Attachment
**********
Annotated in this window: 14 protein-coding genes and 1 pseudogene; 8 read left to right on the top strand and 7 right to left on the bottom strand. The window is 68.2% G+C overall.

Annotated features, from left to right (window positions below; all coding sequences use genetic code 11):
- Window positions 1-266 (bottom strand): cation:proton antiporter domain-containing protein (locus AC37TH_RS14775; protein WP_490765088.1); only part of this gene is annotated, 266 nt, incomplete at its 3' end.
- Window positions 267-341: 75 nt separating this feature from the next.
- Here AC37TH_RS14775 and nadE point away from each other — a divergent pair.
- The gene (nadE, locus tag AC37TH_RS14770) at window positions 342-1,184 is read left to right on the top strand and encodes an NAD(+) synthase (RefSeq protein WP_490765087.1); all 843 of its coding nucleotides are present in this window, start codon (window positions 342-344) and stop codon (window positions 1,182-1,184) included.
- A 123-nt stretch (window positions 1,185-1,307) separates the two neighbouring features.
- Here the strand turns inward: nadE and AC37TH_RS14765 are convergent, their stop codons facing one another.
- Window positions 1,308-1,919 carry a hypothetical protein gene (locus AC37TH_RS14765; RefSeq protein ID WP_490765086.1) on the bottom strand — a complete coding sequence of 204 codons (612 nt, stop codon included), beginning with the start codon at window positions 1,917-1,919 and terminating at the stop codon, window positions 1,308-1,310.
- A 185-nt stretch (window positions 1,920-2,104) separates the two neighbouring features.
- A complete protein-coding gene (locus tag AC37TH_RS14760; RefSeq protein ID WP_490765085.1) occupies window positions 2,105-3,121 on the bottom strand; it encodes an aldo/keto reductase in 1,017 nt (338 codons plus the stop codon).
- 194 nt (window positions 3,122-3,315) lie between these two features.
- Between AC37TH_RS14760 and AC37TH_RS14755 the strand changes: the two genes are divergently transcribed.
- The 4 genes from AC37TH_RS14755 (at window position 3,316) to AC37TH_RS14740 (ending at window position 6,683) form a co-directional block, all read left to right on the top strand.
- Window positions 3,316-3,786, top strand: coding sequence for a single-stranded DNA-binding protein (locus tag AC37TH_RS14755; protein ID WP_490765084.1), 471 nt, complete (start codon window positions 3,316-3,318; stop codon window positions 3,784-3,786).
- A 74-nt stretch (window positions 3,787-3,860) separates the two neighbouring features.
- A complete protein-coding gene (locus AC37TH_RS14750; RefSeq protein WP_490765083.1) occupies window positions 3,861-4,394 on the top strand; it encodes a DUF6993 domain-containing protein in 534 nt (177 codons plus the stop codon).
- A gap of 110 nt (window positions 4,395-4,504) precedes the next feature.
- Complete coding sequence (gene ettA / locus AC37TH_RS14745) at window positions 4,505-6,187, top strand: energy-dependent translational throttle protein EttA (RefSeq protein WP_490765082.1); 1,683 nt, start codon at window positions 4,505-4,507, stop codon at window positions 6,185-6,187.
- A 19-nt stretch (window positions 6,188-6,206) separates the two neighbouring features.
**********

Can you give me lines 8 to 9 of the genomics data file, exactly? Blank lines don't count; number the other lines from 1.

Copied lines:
- Here the strand turns inward: nadE and AC37TH_RS14765 are convergent, their stop codons facing one another.
- Window positions 1,308-1,919 carry a hypothetical protein gene (locus AC37TH_RS14765; RefSeq protein ID WP_490765086.1) on the bottom strand — a complete coding sequence of 204 codons (612 nt, stop codon included), beginning with the start codon at window positions 1,917-1,919 and terminating at the stop codon, window positions 1,308-1,310.